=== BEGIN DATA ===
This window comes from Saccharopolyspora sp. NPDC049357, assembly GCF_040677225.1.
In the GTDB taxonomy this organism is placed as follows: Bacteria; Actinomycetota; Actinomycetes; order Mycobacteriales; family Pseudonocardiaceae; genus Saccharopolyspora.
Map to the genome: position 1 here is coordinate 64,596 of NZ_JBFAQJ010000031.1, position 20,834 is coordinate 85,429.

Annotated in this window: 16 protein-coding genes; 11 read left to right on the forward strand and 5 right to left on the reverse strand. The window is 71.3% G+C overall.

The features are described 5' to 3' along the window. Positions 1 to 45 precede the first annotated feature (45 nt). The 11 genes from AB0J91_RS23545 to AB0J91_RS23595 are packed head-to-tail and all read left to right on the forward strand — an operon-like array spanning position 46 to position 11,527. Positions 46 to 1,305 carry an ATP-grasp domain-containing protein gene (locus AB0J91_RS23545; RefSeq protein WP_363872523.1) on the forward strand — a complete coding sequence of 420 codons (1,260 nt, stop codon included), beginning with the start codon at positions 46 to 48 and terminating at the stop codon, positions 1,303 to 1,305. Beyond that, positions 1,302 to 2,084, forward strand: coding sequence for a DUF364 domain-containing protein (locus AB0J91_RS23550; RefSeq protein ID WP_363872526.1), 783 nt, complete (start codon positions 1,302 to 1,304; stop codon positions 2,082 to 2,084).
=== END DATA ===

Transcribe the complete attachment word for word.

This window comes from Saccharopolyspora sp. NPDC049357, assembly GCF_040677225.1.
In the GTDB taxonomy this organism is placed as follows: Bacteria; Actinomycetota; Actinomycetes; order Mycobacteriales; family Pseudonocardiaceae; genus Saccharopolyspora.
Map to the genome: position 1 here is coordinate 64,596 of NZ_JBFAQJ010000031.1, position 20,834 is coordinate 85,429.

Annotated in this window: 16 protein-coding genes; 11 read left to right on the forward strand and 5 right to left on the reverse strand. The window is 71.3% G+C overall.

The features are described 5' to 3' along the window. Positions 1 to 45 precede the first annotated feature (45 nt). The 11 genes from AB0J91_RS23545 to AB0J91_RS23595 are packed head-to-tail and all read left to right on the forward strand — an operon-like array spanning position 46 to position 11,527. Positions 46 to 1,305 carry an ATP-grasp domain-containing protein gene (locus AB0J91_RS23545; RefSeq protein WP_363872523.1) on the forward strand — a complete coding sequence of 420 codons (1,260 nt, stop codon included), beginning with the start codon at positions 46 to 48 and terminating at the stop codon, positions 1,303 to 1,305. Beyond that, positions 1,302 to 2,084, forward strand: coding sequence for a DUF364 domain-containing protein (locus AB0J91_RS23550; RefSeq protein ID WP_363872526.1), 783 nt, complete (start codon positions 1,302 to 1,304; stop codon positions 2,082 to 2,084).